IN a series of bizarre tweets, actress Kirstie Alley suggested American's "mass usage of psychiatric drugs" is a "common denominator in shooters."

The avowed Scientologist's tweets came in response to the horrific shooting in Las Vegas Sunday night which left more than 50 people killed and more than 500 hospitalised.

Scientologists famously have strong views about prescription medications.

"We have to solve the mystery of Why there were no 'shooters' or almost 0 before the 1980s. I know one common denominator other than guns," Alley tweeted Monday.

"One additional common denominator of "shooters" is USA's mass usage of psychiatric drugs. A % do have side effects of VIOLENCE & SUICIDE," she added.

Someone tweeted at the 66-year-old her tweet was insensitive in light of those who were murdered in the shooting.

"Did you really just say that?" someone tweeted at Alley.

"Yes I did say it. It happens to be a common denominator in shooters. one that didn't exist before the 80s. not my opinion. Statistic based," she responded.

"It's an actual bonified black box warning label on these drugs as possible side effects. VIOLENCE & SUICIDE," the actress shared.

She followed up after many slammed the star for getting political less than 24 hours after the tragedy.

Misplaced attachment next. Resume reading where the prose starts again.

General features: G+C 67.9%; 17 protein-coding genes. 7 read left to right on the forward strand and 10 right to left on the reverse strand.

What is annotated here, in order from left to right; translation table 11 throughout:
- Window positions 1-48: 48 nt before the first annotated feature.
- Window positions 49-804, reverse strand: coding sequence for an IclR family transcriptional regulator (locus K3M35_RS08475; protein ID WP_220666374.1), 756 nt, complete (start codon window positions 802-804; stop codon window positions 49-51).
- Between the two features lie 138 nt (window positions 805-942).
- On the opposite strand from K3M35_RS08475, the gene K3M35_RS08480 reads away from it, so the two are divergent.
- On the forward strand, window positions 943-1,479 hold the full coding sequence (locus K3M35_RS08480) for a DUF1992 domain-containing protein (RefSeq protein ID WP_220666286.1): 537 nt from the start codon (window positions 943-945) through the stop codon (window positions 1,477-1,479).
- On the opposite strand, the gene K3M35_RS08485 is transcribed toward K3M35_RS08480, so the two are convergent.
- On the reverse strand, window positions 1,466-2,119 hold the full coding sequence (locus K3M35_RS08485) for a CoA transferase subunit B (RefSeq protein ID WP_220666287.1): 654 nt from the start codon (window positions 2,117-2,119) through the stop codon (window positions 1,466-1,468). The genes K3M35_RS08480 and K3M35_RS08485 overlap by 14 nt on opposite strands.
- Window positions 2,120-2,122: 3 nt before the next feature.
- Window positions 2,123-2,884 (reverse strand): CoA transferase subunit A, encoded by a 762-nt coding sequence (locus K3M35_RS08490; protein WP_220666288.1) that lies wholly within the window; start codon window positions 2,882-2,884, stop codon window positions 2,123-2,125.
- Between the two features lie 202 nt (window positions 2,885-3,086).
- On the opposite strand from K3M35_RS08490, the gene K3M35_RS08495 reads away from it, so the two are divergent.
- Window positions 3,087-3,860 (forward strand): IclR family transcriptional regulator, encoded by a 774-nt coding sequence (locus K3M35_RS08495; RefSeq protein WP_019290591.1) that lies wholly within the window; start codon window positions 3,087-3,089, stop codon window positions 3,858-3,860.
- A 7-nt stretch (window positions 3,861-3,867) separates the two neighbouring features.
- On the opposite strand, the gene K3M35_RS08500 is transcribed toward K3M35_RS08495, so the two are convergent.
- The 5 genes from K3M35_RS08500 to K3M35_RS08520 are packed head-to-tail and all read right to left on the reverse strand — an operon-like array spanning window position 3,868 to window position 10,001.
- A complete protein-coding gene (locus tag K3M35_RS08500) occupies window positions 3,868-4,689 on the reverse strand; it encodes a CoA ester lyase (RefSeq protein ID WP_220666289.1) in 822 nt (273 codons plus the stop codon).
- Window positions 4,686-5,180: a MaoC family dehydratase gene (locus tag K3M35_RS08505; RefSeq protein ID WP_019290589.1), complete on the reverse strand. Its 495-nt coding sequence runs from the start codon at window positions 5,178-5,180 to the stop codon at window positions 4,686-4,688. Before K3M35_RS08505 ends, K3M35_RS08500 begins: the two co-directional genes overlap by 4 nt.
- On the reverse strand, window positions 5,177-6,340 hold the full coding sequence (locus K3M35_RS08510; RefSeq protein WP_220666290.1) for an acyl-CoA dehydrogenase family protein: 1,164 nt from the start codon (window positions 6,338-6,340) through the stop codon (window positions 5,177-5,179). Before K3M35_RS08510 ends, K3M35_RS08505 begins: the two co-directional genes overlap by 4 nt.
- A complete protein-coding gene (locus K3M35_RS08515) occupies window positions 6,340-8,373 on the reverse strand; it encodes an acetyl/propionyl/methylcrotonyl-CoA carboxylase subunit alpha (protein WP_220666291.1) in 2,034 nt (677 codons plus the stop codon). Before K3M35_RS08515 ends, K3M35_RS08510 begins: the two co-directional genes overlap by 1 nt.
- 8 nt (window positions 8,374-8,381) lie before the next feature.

Kirstie Alley attends the Broadway opening night of
Kirstie Alley attends the Broadway opening night of "Constellations" at the Samuel J. Friedman Theatre on Tuesday, Jan. 13, 2015, in New York. Greg Allen - Invision - AP

"UTMOST sympathy 4 the victims & their loved ones. The convo is NOT had & solutions R not found. Prayers & condolences aren't enough anymore," explained Alley.

Fellow well known Scientologist Tom Cruise memorably publicised some of those views in a 2005 interview with "Access Hollywood" when he suggested Brooke Shields should have taken vitamins rather than antidepressants for her post-partum depression.

"These drugs are dangerous. I have actually helped people come off," he said. "When you talk about post-partum ... what you do is you use vitamins."

This story originally appeared on Fox News and is republished here with permission.